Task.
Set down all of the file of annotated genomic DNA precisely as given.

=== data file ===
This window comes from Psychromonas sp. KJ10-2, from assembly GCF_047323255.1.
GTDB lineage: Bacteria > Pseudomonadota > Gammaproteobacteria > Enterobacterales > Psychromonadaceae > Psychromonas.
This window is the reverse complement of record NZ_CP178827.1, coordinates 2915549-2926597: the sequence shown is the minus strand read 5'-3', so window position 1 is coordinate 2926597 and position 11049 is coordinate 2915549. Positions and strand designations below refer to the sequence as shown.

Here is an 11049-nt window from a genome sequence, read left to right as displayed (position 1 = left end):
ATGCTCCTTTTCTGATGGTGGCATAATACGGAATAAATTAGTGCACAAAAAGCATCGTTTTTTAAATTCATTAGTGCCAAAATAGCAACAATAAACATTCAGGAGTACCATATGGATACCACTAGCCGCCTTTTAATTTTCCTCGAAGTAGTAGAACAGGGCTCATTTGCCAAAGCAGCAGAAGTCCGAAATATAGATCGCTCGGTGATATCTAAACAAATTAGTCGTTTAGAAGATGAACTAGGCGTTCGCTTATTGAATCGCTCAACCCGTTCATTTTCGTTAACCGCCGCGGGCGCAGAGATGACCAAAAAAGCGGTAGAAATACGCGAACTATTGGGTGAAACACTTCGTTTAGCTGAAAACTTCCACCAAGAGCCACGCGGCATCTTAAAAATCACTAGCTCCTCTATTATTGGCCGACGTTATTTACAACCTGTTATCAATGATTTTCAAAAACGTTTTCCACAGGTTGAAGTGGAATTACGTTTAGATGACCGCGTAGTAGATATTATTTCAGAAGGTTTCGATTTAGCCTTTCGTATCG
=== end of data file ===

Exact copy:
This window comes from Psychromonas sp. KJ10-2, from assembly GCF_047323255.1.
GTDB lineage: Bacteria > Pseudomonadota > Gammaproteobacteria > Enterobacterales > Psychromonadaceae > Psychromonas.
This window is the reverse complement of record NZ_CP178827.1, coordinates 2915549-2926597: the sequence shown is the minus strand read 5'-3', so window position 1 is coordinate 2926597 and position 11049 is coordinate 2915549. Positions and strand designations below refer to the sequence as shown.

Here is an 11049-nt window from a genome sequence, read left to right as displayed (position 1 = left end):
ATGCTCCTTTTCTGATGGTGGCATAATACGGAATAAATTAGTGCACAAAAAGCATCGTTTTTTAAATTCATTAGTGCCAAAATAGCAACAATAAACATTCAGGAGTACCATATGGATACCACTAGCCGCCTTTTAATTTTCCTCGAAGTAGTAGAACAGGGCTCATTTGCCAAAGCAGCAGAAGTCCGAAATATAGATCGCTCGGTGATATCTAAACAAATTAGTCGTTTAGAAGATGAACTAGGCGTTCGCTTATTGAATCGCTCAACCCGTTCATTTTCGTTAACCGCCGCGGGCGCAGAGATGACCAAAAAAGCGGTAGAAATACGCGAACTATTGGGTGAAACACTTCGTTTAGCTGAAAACTTCCACCAAGAGCCACGCGGCATCTTAAAAATCACTAGCTCCTCTATTATTGGCCGACGTTATTTACAACCTGTTATCAATGATTTTCAAAAACGTTTTCCACAGGTTGAAGTGGAATTACGTTTAGATGACCGCGTAGTAGATATTATTTCAGAAGGTTTCGATTTAGCCTTTCGTATCG